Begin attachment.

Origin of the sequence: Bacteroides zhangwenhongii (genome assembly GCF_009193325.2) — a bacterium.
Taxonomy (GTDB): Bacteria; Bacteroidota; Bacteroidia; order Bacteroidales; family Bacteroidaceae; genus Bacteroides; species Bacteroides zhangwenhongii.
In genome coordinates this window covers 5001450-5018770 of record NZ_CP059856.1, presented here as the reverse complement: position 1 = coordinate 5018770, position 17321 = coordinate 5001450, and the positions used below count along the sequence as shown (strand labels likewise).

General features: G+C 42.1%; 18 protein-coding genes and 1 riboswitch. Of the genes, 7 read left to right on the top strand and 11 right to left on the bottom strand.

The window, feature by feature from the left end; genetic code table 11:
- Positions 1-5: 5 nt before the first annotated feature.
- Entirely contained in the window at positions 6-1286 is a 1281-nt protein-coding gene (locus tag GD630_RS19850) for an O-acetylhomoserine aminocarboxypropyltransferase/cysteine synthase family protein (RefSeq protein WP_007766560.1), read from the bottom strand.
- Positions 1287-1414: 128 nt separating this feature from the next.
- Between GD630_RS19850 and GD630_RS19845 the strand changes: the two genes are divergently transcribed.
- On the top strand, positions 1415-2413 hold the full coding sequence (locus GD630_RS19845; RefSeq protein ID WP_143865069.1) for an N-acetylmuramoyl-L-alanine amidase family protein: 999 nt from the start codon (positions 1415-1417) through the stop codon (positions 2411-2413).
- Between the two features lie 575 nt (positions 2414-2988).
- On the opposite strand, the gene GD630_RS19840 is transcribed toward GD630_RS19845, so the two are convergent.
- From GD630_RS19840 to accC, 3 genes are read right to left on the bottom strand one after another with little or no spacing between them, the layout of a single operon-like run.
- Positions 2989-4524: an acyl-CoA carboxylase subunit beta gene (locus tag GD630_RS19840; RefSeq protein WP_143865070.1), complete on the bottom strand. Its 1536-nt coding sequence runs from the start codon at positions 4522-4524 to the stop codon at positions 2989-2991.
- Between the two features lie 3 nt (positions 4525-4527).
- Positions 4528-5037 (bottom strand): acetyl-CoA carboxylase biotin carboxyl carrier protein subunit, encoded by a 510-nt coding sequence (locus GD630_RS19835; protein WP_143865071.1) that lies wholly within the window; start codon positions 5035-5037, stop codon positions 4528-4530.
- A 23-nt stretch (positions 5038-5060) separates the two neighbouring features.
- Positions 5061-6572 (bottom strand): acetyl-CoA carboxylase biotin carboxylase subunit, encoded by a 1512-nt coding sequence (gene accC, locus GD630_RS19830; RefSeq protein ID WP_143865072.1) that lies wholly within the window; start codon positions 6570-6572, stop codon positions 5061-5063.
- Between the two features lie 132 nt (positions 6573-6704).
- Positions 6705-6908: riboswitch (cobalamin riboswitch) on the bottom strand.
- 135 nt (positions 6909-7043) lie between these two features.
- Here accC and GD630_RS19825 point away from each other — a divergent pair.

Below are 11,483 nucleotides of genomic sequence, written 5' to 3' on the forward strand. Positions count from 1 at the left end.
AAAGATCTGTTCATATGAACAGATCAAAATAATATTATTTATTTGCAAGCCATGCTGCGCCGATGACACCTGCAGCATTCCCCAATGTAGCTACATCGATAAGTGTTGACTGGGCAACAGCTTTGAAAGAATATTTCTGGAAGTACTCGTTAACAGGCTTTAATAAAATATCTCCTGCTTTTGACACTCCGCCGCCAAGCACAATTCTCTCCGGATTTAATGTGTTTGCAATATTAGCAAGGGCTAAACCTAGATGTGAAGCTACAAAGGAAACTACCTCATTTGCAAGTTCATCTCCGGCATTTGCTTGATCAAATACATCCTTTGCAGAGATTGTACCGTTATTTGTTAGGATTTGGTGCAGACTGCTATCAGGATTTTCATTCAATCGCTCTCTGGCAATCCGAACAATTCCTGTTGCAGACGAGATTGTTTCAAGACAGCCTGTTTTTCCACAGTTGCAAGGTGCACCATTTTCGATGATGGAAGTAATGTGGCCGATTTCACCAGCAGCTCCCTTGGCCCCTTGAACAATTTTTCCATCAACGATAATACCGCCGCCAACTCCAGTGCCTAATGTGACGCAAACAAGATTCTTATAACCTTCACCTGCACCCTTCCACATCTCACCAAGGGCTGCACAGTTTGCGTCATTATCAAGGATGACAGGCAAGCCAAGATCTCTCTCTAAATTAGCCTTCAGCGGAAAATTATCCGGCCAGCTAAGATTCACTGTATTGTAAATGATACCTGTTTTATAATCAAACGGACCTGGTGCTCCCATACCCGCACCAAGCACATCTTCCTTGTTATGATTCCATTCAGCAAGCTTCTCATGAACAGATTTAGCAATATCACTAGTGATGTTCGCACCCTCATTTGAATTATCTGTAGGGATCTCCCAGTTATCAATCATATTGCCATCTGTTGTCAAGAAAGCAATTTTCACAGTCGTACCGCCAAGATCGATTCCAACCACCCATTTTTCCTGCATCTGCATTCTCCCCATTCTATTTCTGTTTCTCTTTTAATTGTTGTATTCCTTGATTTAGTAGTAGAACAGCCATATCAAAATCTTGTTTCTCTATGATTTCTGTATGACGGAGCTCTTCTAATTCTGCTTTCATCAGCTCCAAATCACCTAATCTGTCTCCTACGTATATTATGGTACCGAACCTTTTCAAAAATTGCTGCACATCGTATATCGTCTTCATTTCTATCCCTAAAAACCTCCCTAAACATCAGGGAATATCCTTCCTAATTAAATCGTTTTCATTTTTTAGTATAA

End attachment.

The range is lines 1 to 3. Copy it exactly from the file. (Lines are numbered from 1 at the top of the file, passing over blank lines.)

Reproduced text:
Origin of the sequence: Bacteroides zhangwenhongii (genome assembly GCF_009193325.2) — a bacterium.
Taxonomy (GTDB): Bacteria; Bacteroidota; Bacteroidia; order Bacteroidales; family Bacteroidaceae; genus Bacteroides; species Bacteroides zhangwenhongii.
In genome coordinates this window covers 5001450-5018770 of record NZ_CP059856.1, presented here as the reverse complement: position 1 = coordinate 5018770, position 17321 = coordinate 5001450, and the positions used below count along the sequence as shown (strand labels likewise).